Grimme had to do something. Gaston was ten. He should have been gone to apprentice as a page three years ago. Max was nine. He should have been gone two. Terrwyn was seven, and he should be preparing to go right this moment.
They could barely get into the saddle, much less ride. His head groom had told him the boys were so defiant about grooming, they were affecting the horses, so Grimme had ordered them to muck stalls and had had to stand over them to get them to work. He didn’t want to thrash them, but he was willing to, and since he had never expressed anger toward them before, this was dire. Read more
Brìghde spent the next week with Grimme in the mornings riding Helen and Troy, accustoming the animal to being cared for gently, which seemed to be her biggest problem. Helen still threw Grimme if he wanted her to run without Troy, but the distances she covered before doing so were getting longer and longer.
After the first day, Brìghde requested that they not take Helen out or allow her to see Troy immediately, but that they take time to comb her and feed her a small treat and speak to her gently before she was saddled. It took several days before Helen would believe that where Brìghde and Grimme went, treats went also. Read more
At breakfast the next morn, she leaned toward Grimme and whispered, “Did you talk about the bills with your paramours?”
He looked at her, confused. “No. Why would I? The merchants are paid and you told them not to serve them if they had no coin and you said you wouldn’t allow them to go shopping in the foreseeable future anyway. That is household business and your domain.”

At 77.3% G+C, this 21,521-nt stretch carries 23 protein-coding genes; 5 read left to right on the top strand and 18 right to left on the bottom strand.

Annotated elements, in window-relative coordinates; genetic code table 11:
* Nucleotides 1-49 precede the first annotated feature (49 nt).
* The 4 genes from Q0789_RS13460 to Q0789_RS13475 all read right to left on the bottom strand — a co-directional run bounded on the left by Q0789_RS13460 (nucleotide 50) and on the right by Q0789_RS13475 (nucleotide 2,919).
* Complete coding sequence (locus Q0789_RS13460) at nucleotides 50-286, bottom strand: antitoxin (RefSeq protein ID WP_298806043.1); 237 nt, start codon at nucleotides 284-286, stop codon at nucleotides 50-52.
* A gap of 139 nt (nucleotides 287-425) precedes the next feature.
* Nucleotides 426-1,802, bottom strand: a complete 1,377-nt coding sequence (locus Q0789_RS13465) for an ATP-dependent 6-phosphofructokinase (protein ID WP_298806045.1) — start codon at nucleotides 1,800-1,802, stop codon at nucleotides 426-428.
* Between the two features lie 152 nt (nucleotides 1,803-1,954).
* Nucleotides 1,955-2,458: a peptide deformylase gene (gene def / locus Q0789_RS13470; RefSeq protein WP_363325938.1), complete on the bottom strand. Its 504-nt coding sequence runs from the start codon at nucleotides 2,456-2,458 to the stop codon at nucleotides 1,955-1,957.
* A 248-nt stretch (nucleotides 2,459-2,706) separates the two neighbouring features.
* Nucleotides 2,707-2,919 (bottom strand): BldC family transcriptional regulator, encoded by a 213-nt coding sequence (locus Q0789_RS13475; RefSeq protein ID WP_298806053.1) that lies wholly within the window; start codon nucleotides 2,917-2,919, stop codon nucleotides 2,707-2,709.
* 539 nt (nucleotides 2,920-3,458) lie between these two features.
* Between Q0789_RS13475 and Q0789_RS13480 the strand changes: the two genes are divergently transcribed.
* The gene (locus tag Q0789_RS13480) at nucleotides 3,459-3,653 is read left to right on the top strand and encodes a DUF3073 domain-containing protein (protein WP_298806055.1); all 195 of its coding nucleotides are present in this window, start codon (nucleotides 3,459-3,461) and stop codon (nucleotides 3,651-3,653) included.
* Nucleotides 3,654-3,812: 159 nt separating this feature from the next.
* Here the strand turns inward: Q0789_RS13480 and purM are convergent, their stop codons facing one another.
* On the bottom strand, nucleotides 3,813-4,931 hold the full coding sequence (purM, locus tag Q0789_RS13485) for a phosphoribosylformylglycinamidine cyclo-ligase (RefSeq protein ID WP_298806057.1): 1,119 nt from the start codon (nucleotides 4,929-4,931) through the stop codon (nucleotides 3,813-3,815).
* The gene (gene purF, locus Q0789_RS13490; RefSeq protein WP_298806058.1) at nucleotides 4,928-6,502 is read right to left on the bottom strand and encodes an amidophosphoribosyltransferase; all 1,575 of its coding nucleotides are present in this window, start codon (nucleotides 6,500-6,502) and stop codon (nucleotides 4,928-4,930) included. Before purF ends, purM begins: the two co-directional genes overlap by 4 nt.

Brìghde sighed and left the subject. Read more
The lads came running, as did his women, whose welcoming smiles faded as soon as they noticed Grimme’s arm around her. She acted as if she hadn’t seen their expressions, and soon enough Grimme dropped his arm to stoop and gather all his sons in his arms. The clamor was happy and Brìghde stood patiently, her hands folded behind her. She noticed little Pierce casting shy glances at her from the circle of Grimme’s arms and she smiled at him.
She crouched then and gestured for him to come to her. He cautiously wiggled out of Grimme’s arms and approached her warily. “Good afternoon, Master Pierce.”
“Good afternoon, Lady Bridget.”
“I have something for you.”
His eyes lit up. “You do?” Read more
The next day found them purchasing what seemed like the entire town, and, indeed, there were merchants whose bills had gone unpaid, all at the finest shops. The word had gotten out that the new countess was in town and she was settling Kyneward’s debts, and the merchants began to come to her.
Grimme was mortified, but Brìghde courteously explained that the castellan had not received the bills or he would have paid them. Read more